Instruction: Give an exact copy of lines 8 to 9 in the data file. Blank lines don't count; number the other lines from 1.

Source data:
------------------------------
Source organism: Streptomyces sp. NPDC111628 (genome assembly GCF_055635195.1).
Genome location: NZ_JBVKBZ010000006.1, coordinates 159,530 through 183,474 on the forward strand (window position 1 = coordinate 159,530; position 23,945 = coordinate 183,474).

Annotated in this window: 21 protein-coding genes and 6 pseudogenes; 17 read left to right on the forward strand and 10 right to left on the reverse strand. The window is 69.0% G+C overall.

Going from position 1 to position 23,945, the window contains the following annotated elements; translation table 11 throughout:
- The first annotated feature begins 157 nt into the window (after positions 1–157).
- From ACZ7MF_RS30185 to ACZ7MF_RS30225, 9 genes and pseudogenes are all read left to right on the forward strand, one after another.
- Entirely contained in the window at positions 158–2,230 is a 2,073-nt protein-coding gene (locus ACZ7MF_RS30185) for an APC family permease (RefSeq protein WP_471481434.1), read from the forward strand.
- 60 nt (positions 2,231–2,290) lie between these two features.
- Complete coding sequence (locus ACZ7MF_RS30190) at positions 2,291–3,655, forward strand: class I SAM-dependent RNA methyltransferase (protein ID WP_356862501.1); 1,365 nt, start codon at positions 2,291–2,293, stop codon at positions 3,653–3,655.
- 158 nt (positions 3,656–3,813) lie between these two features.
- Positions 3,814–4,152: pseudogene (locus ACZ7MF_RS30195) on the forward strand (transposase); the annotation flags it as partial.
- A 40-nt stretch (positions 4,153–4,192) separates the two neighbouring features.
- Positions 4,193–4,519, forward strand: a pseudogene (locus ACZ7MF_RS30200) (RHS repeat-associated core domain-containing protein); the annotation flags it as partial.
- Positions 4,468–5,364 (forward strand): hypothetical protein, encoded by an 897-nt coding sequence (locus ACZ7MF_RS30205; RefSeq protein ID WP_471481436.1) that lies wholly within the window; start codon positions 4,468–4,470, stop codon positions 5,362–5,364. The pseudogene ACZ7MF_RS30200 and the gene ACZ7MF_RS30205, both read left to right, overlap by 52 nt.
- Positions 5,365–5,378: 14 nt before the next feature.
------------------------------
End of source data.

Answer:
- 60 nt (positions 2,231–2,290) lie between these two features.
- Complete coding sequence (locus ACZ7MF_RS30190) at positions 2,291–3,655, forward strand: class I SAM-dependent RNA methyltransferase (protein ID WP_356862501.1); 1,365 nt, start codon at positions 2,291–2,293, stop codon at positions 3,653–3,655.